Peritoneal macrophage function is decreased in vitro in the presence of dialysate with 1.25 mmol/L calcium compared with that containing 1.75 mmol/L calcium. Theoretically, patients using this dialysate may have a higher risk of peritonitis. Nineteen patients on continuous ambulatory peritoneal dialysis (CAPD) or continuous cycling peritoneal dialysis (CCPD) were converted from dialysate with 1.75 mmol/L calcium (mean time, 33 ± 26 months) to that with 1.25 mmol/L calcium, for some or all exchanges (mean time, 10 ± 4.7 months). Peritonitis rates were compared with 19 control patients who remained on dialysate with 1.75 mmol/L calcium. The two groups were matched for the proportion of diabetics, sex, age, use of the Y-set, and dialysis modality (CAPD, CCPD). Peritonitis rates were similar in the study patients before conversion to 1.25 mmol/L calcium dialysate and in the control patients (0.49 v 0.58 episodes/patient-year, respectively). After conversion to dialysate with 1.25 mmol/L calcium, the peritonitis rate was 0.82 episodes/patient-year contrasted to 0.58 episodes/patient-year in the control patients (P = 0.09). The peritonitis rate due to Staphylococcus epidermidis was 0.51 episodes/patient-year when 1.25 mmol/L calcium dialysate was used, and 0.19 episodes/patient-year for the comparable period in the control patients on 1.75 mmol/L calcium dialysate (P = 0.005). The proportion of peritonitis episodes due to S epidermidis increased from 20% to 61% after conversion to 1.25 mmol/L calcium (P = 0.01). The increased risk of peritonitis due to S epidermidis in patients using dialysate with 1.25 mmol/L calcium is consistent with a previous study demonstrating that clearance of S epidermidis by peritoneal macrophages is less effective with a decrease in the dialysate calcium content. Further studies comparing peritonitis rates with dialysate containing 1.25 mmol/L calcium to that with 1.75 mmol/L calcium should be performed.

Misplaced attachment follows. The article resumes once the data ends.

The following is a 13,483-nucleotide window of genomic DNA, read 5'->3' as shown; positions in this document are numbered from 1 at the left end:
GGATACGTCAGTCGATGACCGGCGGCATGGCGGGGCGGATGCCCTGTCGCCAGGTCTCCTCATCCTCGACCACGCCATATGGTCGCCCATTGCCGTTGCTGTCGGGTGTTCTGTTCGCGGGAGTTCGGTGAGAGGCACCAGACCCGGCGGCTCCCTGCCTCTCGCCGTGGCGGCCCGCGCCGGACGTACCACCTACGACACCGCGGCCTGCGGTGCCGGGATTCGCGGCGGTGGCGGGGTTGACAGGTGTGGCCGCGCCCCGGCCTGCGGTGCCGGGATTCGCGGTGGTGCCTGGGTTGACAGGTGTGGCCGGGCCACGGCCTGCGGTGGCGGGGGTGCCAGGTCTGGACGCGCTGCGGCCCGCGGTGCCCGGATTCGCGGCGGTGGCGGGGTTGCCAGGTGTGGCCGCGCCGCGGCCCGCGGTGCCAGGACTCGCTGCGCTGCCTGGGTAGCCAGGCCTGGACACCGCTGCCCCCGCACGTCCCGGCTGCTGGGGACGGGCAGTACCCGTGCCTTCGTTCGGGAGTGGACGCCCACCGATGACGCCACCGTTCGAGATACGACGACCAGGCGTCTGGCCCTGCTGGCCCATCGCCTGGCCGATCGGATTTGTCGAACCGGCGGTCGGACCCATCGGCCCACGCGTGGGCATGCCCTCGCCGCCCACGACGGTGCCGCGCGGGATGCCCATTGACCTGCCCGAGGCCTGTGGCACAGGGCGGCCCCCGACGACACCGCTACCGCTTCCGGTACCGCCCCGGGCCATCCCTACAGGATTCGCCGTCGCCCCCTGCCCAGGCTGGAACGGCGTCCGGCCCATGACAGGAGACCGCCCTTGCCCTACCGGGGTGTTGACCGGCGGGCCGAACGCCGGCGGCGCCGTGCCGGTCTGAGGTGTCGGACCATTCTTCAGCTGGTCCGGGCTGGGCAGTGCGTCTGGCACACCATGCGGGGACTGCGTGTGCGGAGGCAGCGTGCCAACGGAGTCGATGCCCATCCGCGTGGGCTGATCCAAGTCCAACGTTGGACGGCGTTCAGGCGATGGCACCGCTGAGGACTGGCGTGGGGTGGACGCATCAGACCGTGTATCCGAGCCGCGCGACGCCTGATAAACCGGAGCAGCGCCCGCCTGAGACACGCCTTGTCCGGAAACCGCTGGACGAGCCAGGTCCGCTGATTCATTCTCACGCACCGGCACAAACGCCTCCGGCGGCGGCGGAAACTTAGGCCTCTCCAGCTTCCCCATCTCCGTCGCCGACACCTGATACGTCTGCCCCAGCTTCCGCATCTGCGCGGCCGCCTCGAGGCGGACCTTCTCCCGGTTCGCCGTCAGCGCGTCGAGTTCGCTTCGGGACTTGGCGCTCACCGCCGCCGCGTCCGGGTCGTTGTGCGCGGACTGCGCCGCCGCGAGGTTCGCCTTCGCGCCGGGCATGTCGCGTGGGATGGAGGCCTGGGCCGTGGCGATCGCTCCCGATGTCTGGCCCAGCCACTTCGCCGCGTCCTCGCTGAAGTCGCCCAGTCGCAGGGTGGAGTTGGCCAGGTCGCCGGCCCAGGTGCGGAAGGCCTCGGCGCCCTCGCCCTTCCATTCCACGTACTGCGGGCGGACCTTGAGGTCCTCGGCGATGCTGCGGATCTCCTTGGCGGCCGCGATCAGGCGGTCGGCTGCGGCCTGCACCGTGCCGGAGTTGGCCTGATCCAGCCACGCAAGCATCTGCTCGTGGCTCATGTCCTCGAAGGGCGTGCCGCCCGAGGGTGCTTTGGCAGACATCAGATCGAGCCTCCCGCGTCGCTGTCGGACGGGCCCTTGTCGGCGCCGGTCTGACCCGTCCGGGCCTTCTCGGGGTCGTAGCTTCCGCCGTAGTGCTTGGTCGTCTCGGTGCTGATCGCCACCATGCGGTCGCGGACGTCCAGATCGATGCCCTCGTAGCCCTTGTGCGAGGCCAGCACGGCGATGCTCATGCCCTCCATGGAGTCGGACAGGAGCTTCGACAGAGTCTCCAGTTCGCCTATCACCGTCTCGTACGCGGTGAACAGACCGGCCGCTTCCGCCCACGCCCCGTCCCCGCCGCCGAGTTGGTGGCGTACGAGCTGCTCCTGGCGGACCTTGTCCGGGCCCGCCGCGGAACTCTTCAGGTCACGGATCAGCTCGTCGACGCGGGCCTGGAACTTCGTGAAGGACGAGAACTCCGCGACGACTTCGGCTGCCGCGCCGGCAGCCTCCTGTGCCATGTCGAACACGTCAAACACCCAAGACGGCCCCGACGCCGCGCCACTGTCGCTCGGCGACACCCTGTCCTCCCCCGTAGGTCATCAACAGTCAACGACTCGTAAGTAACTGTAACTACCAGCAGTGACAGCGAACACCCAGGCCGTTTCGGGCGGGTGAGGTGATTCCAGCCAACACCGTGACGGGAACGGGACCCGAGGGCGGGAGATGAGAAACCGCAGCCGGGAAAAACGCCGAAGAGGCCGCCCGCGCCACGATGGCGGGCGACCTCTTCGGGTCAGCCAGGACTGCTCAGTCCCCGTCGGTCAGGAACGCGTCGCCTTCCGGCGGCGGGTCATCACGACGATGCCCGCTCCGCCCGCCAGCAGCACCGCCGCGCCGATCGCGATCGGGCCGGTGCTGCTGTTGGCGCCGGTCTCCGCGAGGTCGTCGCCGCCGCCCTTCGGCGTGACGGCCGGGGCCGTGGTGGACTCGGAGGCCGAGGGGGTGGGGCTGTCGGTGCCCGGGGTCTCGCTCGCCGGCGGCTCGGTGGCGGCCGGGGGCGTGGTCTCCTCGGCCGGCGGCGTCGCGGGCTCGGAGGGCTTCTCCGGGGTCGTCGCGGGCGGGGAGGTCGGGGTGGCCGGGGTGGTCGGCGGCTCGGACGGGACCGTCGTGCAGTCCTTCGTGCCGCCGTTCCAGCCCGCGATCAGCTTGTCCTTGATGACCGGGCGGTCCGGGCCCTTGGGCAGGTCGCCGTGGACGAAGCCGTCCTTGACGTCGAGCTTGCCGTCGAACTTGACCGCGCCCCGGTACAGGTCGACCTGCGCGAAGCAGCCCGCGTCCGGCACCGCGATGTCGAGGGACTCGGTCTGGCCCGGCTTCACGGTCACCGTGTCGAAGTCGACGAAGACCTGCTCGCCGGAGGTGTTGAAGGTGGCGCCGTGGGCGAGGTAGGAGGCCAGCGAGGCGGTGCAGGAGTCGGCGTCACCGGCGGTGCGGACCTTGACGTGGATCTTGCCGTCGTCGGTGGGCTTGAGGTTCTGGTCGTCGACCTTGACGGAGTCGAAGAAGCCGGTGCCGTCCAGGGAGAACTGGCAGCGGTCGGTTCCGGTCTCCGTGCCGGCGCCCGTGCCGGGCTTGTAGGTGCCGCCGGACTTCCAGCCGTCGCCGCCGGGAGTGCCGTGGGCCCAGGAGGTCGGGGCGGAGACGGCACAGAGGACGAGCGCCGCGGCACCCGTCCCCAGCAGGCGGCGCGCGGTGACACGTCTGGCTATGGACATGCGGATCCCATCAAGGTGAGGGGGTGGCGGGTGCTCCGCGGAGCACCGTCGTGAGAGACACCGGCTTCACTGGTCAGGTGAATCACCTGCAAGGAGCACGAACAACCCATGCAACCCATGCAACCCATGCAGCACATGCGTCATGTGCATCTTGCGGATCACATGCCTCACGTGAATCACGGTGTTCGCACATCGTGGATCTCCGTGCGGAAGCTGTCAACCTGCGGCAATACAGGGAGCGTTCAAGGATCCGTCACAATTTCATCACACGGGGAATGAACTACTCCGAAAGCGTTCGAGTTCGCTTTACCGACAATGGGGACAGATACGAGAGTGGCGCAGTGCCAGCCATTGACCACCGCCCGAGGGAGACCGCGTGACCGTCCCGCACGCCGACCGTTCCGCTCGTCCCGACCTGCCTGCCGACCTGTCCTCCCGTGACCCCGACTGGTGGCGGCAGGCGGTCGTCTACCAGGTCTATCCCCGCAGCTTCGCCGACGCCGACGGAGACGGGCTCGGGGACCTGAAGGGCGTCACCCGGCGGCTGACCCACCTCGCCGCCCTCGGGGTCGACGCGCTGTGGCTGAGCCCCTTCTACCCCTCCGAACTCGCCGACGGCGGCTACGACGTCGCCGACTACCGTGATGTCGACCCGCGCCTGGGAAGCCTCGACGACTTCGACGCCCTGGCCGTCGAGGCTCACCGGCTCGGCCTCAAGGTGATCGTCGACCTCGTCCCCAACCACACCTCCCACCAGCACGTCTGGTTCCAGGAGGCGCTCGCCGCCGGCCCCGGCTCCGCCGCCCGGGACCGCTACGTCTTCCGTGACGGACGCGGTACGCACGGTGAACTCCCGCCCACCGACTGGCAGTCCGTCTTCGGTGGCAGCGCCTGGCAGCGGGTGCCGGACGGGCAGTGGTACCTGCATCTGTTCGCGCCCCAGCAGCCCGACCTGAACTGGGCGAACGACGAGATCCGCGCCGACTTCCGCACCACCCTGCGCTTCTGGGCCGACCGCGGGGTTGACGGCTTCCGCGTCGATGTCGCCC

- Peritoneal dialysis
- continuous ambulatory peritoneal dialysis
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